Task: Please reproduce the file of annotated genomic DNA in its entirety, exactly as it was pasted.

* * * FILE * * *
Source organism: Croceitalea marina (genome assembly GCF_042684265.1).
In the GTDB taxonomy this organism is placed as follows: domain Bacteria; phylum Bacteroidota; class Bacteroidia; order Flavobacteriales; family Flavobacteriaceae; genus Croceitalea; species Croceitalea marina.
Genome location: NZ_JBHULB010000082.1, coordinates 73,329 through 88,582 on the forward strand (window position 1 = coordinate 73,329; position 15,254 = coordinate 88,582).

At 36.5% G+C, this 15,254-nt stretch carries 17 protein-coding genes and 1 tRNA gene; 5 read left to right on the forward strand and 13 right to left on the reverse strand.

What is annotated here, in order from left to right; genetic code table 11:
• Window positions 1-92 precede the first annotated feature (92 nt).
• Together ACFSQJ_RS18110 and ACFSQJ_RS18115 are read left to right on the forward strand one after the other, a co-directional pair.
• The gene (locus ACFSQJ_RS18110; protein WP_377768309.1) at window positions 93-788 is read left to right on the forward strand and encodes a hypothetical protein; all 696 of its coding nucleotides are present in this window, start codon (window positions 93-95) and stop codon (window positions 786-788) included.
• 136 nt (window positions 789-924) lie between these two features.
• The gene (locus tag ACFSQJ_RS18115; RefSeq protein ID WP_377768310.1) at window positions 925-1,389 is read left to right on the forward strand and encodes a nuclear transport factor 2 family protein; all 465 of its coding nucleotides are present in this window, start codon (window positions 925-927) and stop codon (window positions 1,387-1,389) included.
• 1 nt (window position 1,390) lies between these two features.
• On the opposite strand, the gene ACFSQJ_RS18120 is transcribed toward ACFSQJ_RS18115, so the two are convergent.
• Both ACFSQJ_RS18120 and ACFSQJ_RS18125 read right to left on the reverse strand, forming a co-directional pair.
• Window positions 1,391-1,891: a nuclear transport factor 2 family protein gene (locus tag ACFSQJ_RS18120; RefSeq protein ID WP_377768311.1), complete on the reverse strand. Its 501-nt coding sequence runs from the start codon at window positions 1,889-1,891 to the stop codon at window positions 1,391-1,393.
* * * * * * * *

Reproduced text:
Source organism: Croceitalea marina (genome assembly GCF_042684265.1).
In the GTDB taxonomy this organism is placed as follows: domain Bacteria; phylum Bacteroidota; class Bacteroidia; order Flavobacteriales; family Flavobacteriaceae; genus Croceitalea; species Croceitalea marina.
Genome location: NZ_JBHULB010000082.1, coordinates 73,329 through 88,582 on the forward strand (window position 1 = coordinate 73,329; position 15,254 = coordinate 88,582).

At 36.5% G+C, this 15,254-nt stretch carries 17 protein-coding genes and 1 tRNA gene; 5 read left to right on the forward strand and 13 right to left on the reverse strand.

What is annotated here, in order from left to right; genetic code table 11:
• Window positions 1-92 precede the first annotated feature (92 nt).
• Together ACFSQJ_RS18110 and ACFSQJ_RS18115 are read left to right on the forward strand one after the other, a co-directional pair.
• The gene (locus ACFSQJ_RS18110; protein WP_377768309.1) at window positions 93-788 is read left to right on the forward strand and encodes a hypothetical protein; all 696 of its coding nucleotides are present in this window, start codon (window positions 93-95) and stop codon (window positions 786-788) included.
• 136 nt (window positions 789-924) lie between these two features.
• The gene (locus tag ACFSQJ_RS18115; RefSeq protein ID WP_377768310.1) at window positions 925-1,389 is read left to right on the forward strand and encodes a nuclear transport factor 2 family protein; all 465 of its coding nucleotides are present in this window, start codon (window positions 925-927) and stop codon (window positions 1,387-1,389) included.
• 1 nt (window position 1,390) lies between these two features.
• On the opposite strand, the gene ACFSQJ_RS18120 is transcribed toward ACFSQJ_RS18115, so the two are convergent.
• Both ACFSQJ_RS18120 and ACFSQJ_RS18125 read right to left on the reverse strand, forming a co-directional pair.
• Window positions 1,391-1,891: a nuclear transport factor 2 family protein gene (locus tag ACFSQJ_RS18120; RefSeq protein ID WP_377768311.1), complete on the reverse strand. Its 501-nt coding sequence runs from the start codon at window positions 1,889-1,891 to the stop codon at window positions 1,391-1,393.